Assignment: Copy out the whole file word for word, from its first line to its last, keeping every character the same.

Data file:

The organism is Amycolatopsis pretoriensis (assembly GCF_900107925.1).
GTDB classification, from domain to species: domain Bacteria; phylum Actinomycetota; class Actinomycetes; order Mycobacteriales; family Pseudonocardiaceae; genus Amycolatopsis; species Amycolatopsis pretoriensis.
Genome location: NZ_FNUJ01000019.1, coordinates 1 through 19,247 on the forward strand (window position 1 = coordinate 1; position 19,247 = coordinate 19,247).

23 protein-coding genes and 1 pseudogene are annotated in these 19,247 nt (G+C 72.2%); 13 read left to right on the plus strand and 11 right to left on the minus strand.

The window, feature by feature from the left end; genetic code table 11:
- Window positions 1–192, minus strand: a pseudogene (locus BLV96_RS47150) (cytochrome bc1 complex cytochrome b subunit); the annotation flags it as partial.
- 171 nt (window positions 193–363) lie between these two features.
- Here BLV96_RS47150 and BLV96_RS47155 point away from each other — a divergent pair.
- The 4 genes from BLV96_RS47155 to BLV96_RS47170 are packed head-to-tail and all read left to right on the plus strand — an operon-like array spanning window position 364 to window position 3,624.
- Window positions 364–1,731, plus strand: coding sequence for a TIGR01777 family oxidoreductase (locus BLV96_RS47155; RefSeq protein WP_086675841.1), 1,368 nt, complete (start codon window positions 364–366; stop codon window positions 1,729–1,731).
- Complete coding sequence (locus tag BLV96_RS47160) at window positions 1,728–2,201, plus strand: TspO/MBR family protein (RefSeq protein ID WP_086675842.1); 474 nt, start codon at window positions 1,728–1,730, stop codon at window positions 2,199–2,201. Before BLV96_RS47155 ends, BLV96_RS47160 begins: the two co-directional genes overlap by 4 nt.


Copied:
The organism is Amycolatopsis pretoriensis (assembly GCF_900107925.1).
GTDB classification, from domain to species: domain Bacteria; phylum Actinomycetota; class Actinomycetes; order Mycobacteriales; family Pseudonocardiaceae; genus Amycolatopsis; species Amycolatopsis pretoriensis.
Genome location: NZ_FNUJ01000019.1, coordinates 1 through 19,247 on the forward strand (window position 1 = coordinate 1; position 19,247 = coordinate 19,247).

23 protein-coding genes and 1 pseudogene are annotated in these 19,247 nt (G+C 72.2%); 13 read left to right on the plus strand and 11 right to left on the minus strand.

The window, feature by feature from the left end; genetic code table 11:
- Window positions 1–192, minus strand: a pseudogene (locus BLV96_RS47150) (cytochrome bc1 complex cytochrome b subunit); the annotation flags it as partial.
- 171 nt (window positions 193–363) lie between these two features.
- Here BLV96_RS47150 and BLV96_RS47155 point away from each other — a divergent pair.
- The 4 genes from BLV96_RS47155 to BLV96_RS47170 are packed head-to-tail and all read left to right on the plus strand — an operon-like array spanning window position 364 to window position 3,624.
- Window positions 364–1,731, plus strand: coding sequence for a TIGR01777 family oxidoreductase (locus BLV96_RS47155; RefSeq protein WP_086675841.1), 1,368 nt, complete (start codon window positions 364–366; stop codon window positions 1,729–1,731).
- Complete coding sequence (locus tag BLV96_RS47160) at window positions 1,728–2,201, plus strand: TspO/MBR family protein (RefSeq protein ID WP_086675842.1); 474 nt, start codon at window positions 1,728–1,730, stop codon at window positions 2,199–2,201. Before BLV96_RS47155 ends, BLV96_RS47160 begins: the two co-directional genes overlap by 4 nt.